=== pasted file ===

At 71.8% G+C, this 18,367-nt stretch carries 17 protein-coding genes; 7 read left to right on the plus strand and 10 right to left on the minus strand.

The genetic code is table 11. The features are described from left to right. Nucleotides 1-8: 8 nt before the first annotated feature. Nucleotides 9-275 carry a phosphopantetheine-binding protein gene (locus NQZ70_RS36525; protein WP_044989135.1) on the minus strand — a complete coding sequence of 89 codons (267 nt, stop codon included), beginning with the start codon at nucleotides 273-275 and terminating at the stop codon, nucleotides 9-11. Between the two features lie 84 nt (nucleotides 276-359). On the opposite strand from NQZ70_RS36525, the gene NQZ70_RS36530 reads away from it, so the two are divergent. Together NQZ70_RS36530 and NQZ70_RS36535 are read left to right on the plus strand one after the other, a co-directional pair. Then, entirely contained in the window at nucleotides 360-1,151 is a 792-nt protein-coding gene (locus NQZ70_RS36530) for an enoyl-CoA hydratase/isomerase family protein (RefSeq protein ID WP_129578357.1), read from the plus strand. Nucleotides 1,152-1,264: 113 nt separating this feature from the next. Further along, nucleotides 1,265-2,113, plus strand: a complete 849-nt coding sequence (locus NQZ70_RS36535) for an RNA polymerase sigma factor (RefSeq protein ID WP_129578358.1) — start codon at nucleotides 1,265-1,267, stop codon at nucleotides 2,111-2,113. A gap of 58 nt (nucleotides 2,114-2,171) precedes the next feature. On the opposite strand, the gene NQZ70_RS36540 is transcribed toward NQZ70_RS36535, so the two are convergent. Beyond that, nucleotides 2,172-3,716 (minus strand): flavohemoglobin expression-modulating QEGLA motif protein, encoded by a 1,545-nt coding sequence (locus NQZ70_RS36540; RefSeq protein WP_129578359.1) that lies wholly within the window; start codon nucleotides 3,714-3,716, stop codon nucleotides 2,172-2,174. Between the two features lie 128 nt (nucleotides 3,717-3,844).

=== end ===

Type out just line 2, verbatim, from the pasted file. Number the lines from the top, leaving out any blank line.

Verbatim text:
The genetic code is table 11. The features are described from left to right. Nucleotides 1-8: 8 nt before the first annotated feature. Nucleotides 9-275 carry a phosphopantetheine-binding protein gene (locus NQZ70_RS36525; protein WP_044989135.1) on the minus strand — a complete coding sequence of 89 codons (267 nt, stop codon included), beginning with the start codon at nucleotides 273-275 and terminating at the stop codon, nucleotides 9-11. Between the two features lie 84 nt (nucleotides 276-359). On the opposite strand from NQZ70_RS36525, the gene NQZ70_RS36530 reads away from it, so the two are divergent. Together NQZ70_RS36530 and NQZ70_RS36535 are read left to right on the plus strand one after the other, a co-directional pair. Then, entirely contained in the window at nucleotides 360-1,151 is a 792-nt protein-coding gene (locus NQZ70_RS36530) for an enoyl-CoA hydratase/isomerase family protein (RefSeq protein ID WP_129578357.1), read from the plus strand. Nucleotides 1,152-1,264: 113 nt separating this feature from the next. Further along, nucleotides 1,265-2,113, plus strand: a complete 849-nt coding sequence (locus NQZ70_RS36535) for an RNA polymerase sigma factor (RefSeq protein ID WP_129578358.1) — start codon at nucleotides 1,265-1,267, stop codon at nucleotides 2,111-2,113. A gap of 58 nt (nucleotides 2,114-2,171) precedes the next feature. On the opposite strand, the gene NQZ70_RS36540 is transcribed toward NQZ70_RS36535, so the two are convergent. Beyond that, nucleotides 2,172-3,716 (minus strand): flavohemoglobin expression-modulating QEGLA motif protein, encoded by a 1,545-nt coding sequence (locus NQZ70_RS36540; RefSeq protein WP_129578359.1) that lies wholly within the window; start codon nucleotides 3,714-3,716, stop codon nucleotides 2,172-2,174. Between the two features lie 128 nt (nucleotides 3,717-3,844).